Ap Dbq 2007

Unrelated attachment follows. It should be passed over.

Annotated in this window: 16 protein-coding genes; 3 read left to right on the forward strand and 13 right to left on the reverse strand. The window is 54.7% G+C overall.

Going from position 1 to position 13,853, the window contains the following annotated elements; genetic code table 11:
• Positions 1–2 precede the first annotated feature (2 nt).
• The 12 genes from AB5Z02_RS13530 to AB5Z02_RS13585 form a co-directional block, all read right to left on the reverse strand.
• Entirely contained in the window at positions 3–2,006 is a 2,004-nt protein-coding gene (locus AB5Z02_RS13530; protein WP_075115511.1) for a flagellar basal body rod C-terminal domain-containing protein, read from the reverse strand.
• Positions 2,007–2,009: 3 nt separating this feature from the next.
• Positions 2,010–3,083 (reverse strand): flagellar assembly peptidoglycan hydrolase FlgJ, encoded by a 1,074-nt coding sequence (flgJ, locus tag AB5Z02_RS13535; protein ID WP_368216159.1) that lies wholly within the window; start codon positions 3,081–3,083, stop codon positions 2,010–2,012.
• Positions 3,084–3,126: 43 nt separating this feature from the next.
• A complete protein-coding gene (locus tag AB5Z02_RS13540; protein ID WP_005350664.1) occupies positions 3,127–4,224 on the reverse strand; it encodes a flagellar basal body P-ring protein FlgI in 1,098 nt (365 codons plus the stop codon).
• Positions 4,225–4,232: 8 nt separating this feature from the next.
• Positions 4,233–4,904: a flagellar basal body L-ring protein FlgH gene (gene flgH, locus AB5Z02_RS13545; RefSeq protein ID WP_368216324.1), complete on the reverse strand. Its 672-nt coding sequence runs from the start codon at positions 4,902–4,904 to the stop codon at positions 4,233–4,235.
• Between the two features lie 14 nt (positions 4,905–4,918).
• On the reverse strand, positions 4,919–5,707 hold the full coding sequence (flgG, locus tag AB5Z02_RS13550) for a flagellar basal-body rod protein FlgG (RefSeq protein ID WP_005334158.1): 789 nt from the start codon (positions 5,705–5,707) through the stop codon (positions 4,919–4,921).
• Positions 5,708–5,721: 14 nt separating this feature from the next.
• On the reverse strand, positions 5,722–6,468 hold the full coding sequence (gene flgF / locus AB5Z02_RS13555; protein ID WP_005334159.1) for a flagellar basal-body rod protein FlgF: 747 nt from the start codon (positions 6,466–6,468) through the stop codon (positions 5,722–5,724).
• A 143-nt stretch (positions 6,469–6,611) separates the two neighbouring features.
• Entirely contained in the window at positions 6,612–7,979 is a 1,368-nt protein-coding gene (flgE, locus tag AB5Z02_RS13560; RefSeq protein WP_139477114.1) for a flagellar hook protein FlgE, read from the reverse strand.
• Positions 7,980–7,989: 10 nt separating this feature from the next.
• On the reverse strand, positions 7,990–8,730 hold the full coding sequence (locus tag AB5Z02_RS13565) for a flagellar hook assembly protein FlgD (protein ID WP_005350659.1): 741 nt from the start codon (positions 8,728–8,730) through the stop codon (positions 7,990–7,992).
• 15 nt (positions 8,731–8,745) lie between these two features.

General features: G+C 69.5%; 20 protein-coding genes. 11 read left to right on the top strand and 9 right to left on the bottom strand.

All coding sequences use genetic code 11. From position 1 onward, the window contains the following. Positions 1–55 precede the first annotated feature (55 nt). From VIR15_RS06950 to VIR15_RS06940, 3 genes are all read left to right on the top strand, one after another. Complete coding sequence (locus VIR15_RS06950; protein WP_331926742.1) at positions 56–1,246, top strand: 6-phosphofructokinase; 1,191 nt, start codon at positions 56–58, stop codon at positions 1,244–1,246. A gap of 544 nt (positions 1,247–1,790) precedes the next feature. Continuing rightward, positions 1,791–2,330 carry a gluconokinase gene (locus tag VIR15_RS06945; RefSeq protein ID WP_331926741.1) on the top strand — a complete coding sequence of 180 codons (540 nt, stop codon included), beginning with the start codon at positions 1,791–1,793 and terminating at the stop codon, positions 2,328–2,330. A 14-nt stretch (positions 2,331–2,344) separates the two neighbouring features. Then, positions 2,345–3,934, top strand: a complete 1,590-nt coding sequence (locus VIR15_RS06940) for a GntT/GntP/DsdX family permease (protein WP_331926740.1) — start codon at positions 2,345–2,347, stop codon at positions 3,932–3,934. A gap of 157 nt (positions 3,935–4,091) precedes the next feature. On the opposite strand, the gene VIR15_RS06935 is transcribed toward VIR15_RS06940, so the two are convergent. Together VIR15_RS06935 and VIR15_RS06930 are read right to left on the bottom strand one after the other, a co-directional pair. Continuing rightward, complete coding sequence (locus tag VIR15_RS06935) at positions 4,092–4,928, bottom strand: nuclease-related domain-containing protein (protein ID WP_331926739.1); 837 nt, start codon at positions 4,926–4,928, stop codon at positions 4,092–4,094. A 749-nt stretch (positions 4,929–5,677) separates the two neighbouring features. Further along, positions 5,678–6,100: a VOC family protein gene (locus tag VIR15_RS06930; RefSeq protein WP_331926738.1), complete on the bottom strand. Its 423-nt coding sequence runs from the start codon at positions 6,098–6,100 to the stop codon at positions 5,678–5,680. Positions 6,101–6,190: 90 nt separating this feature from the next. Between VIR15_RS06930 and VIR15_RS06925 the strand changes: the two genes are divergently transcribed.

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American agriculture greatly changed during 1865 to 1900 through technological advances and railroads spreading across the nation, both modernizing agriculture. New technological advances made farming easier with new inventions such as barbed wire and reapers. However, new technology advancements became too expensive for average American farmers to afford. Economic conditions became intolerable for farmers as railroad companies charged high shipping rates. In the government, policies were made that favored big corporations, such as railroad companies over the small farmers that made agriculture suffer in the end. Technology, government policies, and economic conditions, effectively declined agriculture due to overproduction and deflation, poor representation of farmers in the government, and high costs forced upon farmers. During this time, technology was booming in America. New inventions and machinery that made life simpler for many farmers had come about. Availability of new technology, led to farmers investing in heavy machinery that resulted in mass production of crops, like shown in Document D. Other technological advancements included were the introduction of railroads. Railroads were spreading across the continent, giving farmers new opportunities to sell their products to other markets in the East. Soon refrigerated railroad carts came, that made transporting fresh fruits and vegetables to the East possible. Document B shows how the number of railroads increased during the time period 1870-1890. As railroads expanded, so did cattle ranching. In Document F it states, “An establishment in Chicago which combines the operations of ‘shipping’ and of ‘canning’ beef has a slaughtering capacity of 400,000 head annually. When we add to this the requirements of other similar although smaller concerns, and the large number shipped eastward on the hoof, we have a grand total of not far from 2,500,000 head marketed in the city of Chicago alone,” explains how the...